Fran O'Sullivan and Gill South sat down with leading players from the Aotearoa Circle for a roundtable on its role in leading business to face up to climate change. In the discussion: British environmentalist Sir Jonathon Porritt, board members Sir Robert Fenwick — an environmental entrepreneur — and, banker Karen Silk together with Circle CEO Vicki Watson.
In the past year, a number of disturbing and irrefutable reports have come out on the effects of climate change. As a consequence, citizens are walking out of schools and workplaces and marching about their concerns that not enough is being done to mitigate its effects.
The science gets more and more robust and more disturbing, says British environmentalist Sir Jonathon Porritt a founding member of the Aotearoa Circle.
According to Sir Robert Fenwick, fellow board member of the Aotearoa Circle, the voluntary initiative bringing together leaders from the public and private sectors to investigate the state of our natural resources, and commit to priority actions to halt and reverse their decline, was born out of a response to the growing urgency business leaders see.
"We talked about the possible response from the business community for yet another organisation - another one with a membership fee - but we felt that the Aotearoa Circle was a real call to arms for corporate leaders who really felt something in their hearts," says Fenwick.
Leaders of more than 35 of New Zealand's largest companies were feeling the need to do something beyond their organisation, he says.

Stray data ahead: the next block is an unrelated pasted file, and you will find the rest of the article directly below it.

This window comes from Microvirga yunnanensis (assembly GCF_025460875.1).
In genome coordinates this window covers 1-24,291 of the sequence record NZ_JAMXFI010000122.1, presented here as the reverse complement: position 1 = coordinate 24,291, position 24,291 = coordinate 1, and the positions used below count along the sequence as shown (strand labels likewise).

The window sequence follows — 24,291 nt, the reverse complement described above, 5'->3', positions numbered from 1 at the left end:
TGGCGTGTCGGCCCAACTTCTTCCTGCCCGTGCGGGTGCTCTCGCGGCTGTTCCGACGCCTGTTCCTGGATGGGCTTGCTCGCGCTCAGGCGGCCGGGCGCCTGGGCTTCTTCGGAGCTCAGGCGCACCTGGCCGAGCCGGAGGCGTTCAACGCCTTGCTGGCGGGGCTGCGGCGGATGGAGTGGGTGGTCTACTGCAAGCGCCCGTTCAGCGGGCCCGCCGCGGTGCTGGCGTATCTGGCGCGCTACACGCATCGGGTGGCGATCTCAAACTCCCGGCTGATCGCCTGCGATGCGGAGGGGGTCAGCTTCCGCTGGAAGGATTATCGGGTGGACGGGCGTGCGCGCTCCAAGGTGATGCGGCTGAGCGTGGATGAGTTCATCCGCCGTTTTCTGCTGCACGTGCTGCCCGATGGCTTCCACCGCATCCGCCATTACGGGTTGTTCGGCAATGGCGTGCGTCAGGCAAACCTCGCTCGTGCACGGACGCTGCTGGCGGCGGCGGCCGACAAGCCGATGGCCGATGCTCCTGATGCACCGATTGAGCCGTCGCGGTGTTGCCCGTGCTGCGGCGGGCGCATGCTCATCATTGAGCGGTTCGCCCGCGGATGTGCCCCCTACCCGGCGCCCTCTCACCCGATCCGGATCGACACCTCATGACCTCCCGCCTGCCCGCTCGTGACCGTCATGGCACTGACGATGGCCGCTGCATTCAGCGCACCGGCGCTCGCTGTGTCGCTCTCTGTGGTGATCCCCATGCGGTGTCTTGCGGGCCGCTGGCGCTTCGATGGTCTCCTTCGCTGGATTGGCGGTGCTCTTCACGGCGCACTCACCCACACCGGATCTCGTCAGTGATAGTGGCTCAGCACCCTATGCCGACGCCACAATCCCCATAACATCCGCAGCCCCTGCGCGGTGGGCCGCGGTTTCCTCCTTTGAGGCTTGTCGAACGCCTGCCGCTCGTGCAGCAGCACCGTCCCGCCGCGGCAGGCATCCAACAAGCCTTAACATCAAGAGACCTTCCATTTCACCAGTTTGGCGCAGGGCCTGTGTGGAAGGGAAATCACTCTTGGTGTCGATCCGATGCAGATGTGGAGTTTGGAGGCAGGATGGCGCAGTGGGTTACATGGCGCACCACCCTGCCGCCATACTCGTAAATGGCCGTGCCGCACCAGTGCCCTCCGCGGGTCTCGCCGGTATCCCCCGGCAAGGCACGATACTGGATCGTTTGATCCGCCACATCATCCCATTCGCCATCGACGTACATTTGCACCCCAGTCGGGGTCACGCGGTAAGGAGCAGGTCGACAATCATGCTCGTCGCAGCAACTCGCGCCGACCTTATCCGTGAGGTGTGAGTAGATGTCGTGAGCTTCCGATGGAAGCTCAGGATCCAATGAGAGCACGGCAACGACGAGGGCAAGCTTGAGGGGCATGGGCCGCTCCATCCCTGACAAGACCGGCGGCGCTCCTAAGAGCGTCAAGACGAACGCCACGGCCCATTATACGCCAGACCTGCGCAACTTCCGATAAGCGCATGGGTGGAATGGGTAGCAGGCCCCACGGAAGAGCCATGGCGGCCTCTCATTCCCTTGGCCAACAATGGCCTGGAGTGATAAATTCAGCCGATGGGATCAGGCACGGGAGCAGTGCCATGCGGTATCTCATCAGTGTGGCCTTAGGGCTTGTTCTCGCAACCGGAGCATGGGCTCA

"I'm sitting on the boards of Fonterra, Air NZ, Westpac and it's interesting to see how leadership plays out. The role to stretch targets and encourage boards of directors to be more ambitious. And those individuals who lead those companies have been the first to put their hands up. The Aotearoa Circle has enabled the business leaders on its board to engage with government ministries and departments.
"Green Party leader James Shaw and Finance Minister Grant Robertson are very interested so it's good to be seen to be useful," says Fenwick.
The finance members of the circle are also seen to be business-ready.
Such has been the "tsunami of interest" in the Circle from corporates, the business community seems to be more engaged on finding solutions to climate change than the Government, says Circle chief executive Vicki Watson.
Of the Circle's six priority areas, it has purposefully started with sustainable finance, says Watson.
"We all have to contemplate the ravages of living in a climate environment of the future and it's horrible and desperate imagining how we all will live," says Fenwick.
And the role the finance sector plays in anticipating and fixing the effects of climate change and making things liveable is immense, he says.
Sustainable Finance is something that plays right across all of the strengths. It's an important piece of ensuring it - change-transformation - happens, said Karen Silk, co-chair of the Sustainable Finance Forum and a Westpac GM.
How business can make a real impact